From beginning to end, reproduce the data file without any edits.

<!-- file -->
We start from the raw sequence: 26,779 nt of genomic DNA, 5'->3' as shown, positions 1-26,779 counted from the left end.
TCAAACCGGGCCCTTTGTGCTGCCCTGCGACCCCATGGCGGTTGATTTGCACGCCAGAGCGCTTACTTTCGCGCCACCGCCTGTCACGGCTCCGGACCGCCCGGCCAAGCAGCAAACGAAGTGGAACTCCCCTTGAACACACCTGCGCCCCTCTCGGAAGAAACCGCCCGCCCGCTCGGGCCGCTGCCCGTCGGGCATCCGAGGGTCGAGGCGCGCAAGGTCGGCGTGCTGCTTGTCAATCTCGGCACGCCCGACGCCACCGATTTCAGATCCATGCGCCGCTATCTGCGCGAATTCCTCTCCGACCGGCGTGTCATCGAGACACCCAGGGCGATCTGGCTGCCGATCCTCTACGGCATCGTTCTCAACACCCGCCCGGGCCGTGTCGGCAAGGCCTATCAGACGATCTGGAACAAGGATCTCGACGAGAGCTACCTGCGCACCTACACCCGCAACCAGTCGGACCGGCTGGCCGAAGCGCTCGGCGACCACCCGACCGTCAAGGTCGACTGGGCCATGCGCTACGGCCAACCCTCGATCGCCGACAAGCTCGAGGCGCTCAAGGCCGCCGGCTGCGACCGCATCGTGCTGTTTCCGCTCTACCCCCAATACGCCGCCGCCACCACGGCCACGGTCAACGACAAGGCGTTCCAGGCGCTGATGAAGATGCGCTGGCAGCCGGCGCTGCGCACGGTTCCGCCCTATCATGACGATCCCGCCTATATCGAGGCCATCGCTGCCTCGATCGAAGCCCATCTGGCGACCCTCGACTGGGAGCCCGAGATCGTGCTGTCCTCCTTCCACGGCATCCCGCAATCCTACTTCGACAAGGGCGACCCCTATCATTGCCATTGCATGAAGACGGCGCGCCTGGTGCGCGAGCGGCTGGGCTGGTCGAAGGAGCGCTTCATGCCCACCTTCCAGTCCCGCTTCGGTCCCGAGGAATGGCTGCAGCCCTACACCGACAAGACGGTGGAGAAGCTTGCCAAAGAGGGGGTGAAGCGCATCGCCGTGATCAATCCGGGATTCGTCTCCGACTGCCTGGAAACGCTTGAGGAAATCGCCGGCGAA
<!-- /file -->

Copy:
We start from the raw sequence: 26,779 nt of genomic DNA, 5'->3' as shown, positions 1-26,779 counted from the left end.
TCAAACCGGGCCCTTTGTGCTGCCCTGCGACCCCATGGCGGTTGATTTGCACGCCAGAGCGCTTACTTTCGCGCCACCGCCTGTCACGGCTCCGGACCGCCCGGCCAAGCAGCAAACGAAGTGGAACTCCCCTTGAACACACCTGCGCCCCTCTCGGAAGAAACCGCCCGCCCGCTCGGGCCGCTGCCCGTCGGGCATCCGAGGGTCGAGGCGCGCAAGGTCGGCGTGCTGCTTGTCAATCTCGGCACGCCCGACGCCACCGATTTCAGATCCATGCGCCGCTATCTGCGCGAATTCCTCTCCGACCGGCGTGTCATCGAGACACCCAGGGCGATCTGGCTGCCGATCCTCTACGGCATCGTTCTCAACACCCGCCCGGGCCGTGTCGGCAAGGCCTATCAGACGATCTGGAACAAGGATCTCGACGAGAGCTACCTGCGCACCTACACCCGCAACCAGTCGGACCGGCTGGCCGAAGCGCTCGGCGACCACCCGACCGTCAAGGTCGACTGGGCCATGCGCTACGGCCAACCCTCGATCGCCGACAAGCTCGAGGCGCTCAAGGCCGCCGGCTGCGACCGCATCGTGCTGTTTCCGCTCTACCCCCAATACGCCGCCGCCACCACGGCCACGGTCAACGACAAGGCGTTCCAGGCGCTGATGAAGATGCGCTGGCAGCCGGCGCTGCGCACGGTTCCGCCCTATCATGACGATCCCGCCTATATCGAGGCCATCGCTGCCTCGATCGAAGCCCATCTGGCGACCCTCGACTGGGAGCCCGAGATCGTGCTGTCCTCCTTCCACGGCATCCCGCAATCCTACTTCGACAAGGGCGACCCCTATCATTGCCATTGCATGAAGACGGCGCGCCTGGTGCGCGAGCGGCTGGGCTGGTCGAAGGAGCGCTTCATGCCCACCTTCCAGTCCCGCTTCGGTCCCGAGGAATGGCTGCAGCCCTACACCGACAAGACGGTGGAGAAGCTTGCCAAAGAGGGGGTGAAGCGCATCGCCGTGATCAATCCGGGATTCGTCTCCGACTGCCTGGAAACGCTTGAGGAAATCGCCGGCGAA